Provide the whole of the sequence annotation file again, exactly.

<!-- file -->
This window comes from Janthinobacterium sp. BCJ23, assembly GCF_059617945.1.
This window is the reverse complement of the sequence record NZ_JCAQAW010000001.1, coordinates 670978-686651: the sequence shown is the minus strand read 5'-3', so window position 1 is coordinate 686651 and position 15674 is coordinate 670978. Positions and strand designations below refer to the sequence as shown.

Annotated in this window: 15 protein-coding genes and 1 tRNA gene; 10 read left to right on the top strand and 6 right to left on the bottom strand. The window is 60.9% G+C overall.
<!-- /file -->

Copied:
This window comes from Janthinobacterium sp. BCJ23, assembly GCF_059617945.1.
This window is the reverse complement of the sequence record NZ_JCAQAW010000001.1, coordinates 670978-686651: the sequence shown is the minus strand read 5'-3', so window position 1 is coordinate 686651 and position 15674 is coordinate 670978. Positions and strand designations below refer to the sequence as shown.

Annotated in this window: 15 protein-coding genes and 1 tRNA gene; 10 read left to right on the top strand and 6 right to left on the bottom strand. The window is 60.9% G+C overall.